Cocaine (Configurable Omnipotent Custom Applications Integrated Network Engine) is an open-source PaaS (platform as a service) system for creating custom cloud hosting apps that are similar to Google App Engine or Heroku.
Any library or service can be implemented as a service in Cocaine using a special API. Several indispensable services have already been implemented this way, including a service for detecting a user's region or language, a service for accessing MongoDB storage, and a URL fetcher.
The cloud is made up of one or more independent machines that have the Cocaine server (Cocained) installed.
Users do not know anything about the location of the services they are accessing — only the address of the load balancer and the app name are available to them. User requests are sent to the load balancer, which passes them to the cloud. In the cloud, the optimal machine is selected for each request, and then the request is executed.
The infrastructure details and the app's environment settings are hidden from the developer, as well. The developer only needs to send the code to the cloud and write a special manifest for executing the code. It is not necessary to set up anything else, such as databases, key-value stores, or HTTP clients. There are services that do this, which from the programmer's point of view are native modules for the programming language the code is written in. For example, the Storage service lets users access Elliptics storage, and the Uatraits service uses data about a client's user agent and its HTTP headers to determine the characteristics of the device that sent the request.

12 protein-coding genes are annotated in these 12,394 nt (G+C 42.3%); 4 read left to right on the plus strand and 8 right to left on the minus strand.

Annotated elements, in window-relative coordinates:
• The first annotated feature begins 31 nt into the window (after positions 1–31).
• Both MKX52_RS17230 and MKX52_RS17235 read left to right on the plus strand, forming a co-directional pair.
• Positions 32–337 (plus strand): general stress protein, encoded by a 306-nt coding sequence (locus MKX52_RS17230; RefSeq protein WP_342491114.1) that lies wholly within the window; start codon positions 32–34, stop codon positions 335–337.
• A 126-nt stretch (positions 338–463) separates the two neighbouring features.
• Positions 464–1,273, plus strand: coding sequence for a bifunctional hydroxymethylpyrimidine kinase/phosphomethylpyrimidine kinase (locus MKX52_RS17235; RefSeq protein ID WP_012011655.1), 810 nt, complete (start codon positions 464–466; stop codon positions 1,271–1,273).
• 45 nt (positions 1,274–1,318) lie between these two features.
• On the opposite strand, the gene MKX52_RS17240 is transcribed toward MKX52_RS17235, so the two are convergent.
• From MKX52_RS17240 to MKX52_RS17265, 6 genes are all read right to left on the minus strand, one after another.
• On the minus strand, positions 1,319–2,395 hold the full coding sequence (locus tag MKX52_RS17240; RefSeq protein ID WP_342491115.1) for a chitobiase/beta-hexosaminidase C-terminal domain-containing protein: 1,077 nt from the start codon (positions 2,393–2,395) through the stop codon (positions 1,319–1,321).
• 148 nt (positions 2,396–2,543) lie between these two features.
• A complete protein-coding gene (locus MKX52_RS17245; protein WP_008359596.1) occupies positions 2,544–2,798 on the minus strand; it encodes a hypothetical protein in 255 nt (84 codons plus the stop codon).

We have chosen the Docker project as a technology for infrastructure virtualization and app isolation. Docker is an open-source technology that provides an easy and effective way to create lightweight, portable and self-sufficient containers from any app. Once created, such containers can run in virtually any environment, from the developer's and tester's laptops to production clusters with thousands of nodes.
The Docker technology is based on the well-known Linux Containers (LXC), which, by themselves, only provide the ability to start apps in an isolated environment, due to the use of namespaces and cgroups. In contrast to full virtualization environments such as Xen and KVM, containers share a common kernel and cannot provide device emulation, but their use doesn't incur additional overhead and they start almost instantly. In addition to containerization, Docker provides tools for configuring networks and creating images of apps using a layered filesystem designed to minimize overhead on deployment and distribution of apps.
On our platform, Docker support is implemented as a plugin, which connects to the dockerd daemon and controls it using a rich REST API.
For more information about Docker, see its website. You may also want to view the presentation by Jérôme Petazzoni, senior engineer of dotCloud (the company behind Docker) given at Yet Another Conference 2013 in Moscow.